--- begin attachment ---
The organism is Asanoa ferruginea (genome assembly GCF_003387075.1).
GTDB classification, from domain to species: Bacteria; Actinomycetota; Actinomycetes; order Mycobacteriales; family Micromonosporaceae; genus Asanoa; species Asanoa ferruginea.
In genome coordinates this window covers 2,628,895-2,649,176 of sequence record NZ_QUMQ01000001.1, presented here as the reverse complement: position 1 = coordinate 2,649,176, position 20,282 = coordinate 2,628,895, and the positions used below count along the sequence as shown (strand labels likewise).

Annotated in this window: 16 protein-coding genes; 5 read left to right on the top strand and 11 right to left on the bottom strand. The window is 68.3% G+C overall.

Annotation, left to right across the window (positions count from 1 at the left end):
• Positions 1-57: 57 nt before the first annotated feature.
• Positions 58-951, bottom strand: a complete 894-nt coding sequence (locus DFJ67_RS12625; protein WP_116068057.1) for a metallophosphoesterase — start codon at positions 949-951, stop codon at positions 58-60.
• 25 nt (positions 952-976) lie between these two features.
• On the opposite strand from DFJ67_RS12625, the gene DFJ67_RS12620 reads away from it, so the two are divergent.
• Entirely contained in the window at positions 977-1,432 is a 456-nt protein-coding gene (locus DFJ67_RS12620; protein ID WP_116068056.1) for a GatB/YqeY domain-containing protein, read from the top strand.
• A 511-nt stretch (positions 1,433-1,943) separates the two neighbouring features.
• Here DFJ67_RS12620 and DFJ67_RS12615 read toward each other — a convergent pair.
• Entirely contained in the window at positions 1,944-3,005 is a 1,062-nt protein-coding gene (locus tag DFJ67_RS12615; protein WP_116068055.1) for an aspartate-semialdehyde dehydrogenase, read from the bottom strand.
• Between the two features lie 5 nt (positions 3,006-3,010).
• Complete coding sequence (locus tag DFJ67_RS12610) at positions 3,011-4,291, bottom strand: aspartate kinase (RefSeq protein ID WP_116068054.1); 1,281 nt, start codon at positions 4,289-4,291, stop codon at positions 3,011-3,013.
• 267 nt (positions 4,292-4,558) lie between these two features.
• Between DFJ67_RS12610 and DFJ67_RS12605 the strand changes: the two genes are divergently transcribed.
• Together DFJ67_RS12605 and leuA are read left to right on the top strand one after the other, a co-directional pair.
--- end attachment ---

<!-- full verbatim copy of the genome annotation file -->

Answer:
The organism is Asanoa ferruginea (genome assembly GCF_003387075.1).
GTDB classification, from domain to species: Bacteria; Actinomycetota; Actinomycetes; order Mycobacteriales; family Micromonosporaceae; genus Asanoa; species Asanoa ferruginea.
In genome coordinates this window covers 2,628,895-2,649,176 of sequence record NZ_QUMQ01000001.1, presented here as the reverse complement: position 1 = coordinate 2,649,176, position 20,282 = coordinate 2,628,895, and the positions used below count along the sequence as shown (strand labels likewise).

Annotated in this window: 16 protein-coding genes; 5 read left to right on the top strand and 11 right to left on the bottom strand. The window is 68.3% G+C overall.

Annotation, left to right across the window (positions count from 1 at the left end):
• Positions 1-57: 57 nt before the first annotated feature.
• Positions 58-951, bottom strand: a complete 894-nt coding sequence (locus DFJ67_RS12625; protein WP_116068057.1) for a metallophosphoesterase — start codon at positions 949-951, stop codon at positions 58-60.
• 25 nt (positions 952-976) lie between these two features.
• On the opposite strand from DFJ67_RS12625, the gene DFJ67_RS12620 reads away from it, so the two are divergent.
• Entirely contained in the window at positions 977-1,432 is a 456-nt protein-coding gene (locus DFJ67_RS12620; protein ID WP_116068056.1) for a GatB/YqeY domain-containing protein, read from the top strand.
• A 511-nt stretch (positions 1,433-1,943) separates the two neighbouring features.
• Here DFJ67_RS12620 and DFJ67_RS12615 read toward each other — a convergent pair.
• Entirely contained in the window at positions 1,944-3,005 is a 1,062-nt protein-coding gene (locus tag DFJ67_RS12615; protein WP_116068055.1) for an aspartate-semialdehyde dehydrogenase, read from the bottom strand.
• Between the two features lie 5 nt (positions 3,006-3,010).
• Complete coding sequence (locus tag DFJ67_RS12610) at positions 3,011-4,291, bottom strand: aspartate kinase (RefSeq protein ID WP_116068054.1); 1,281 nt, start codon at positions 4,289-4,291, stop codon at positions 3,011-3,013.
• 267 nt (positions 4,292-4,558) lie between these two features.
• Between DFJ67_RS12610 and DFJ67_RS12605 the strand changes: the two genes are divergently transcribed.
• Together DFJ67_RS12605 and leuA are read left to right on the top strand one after the other, a co-directional pair.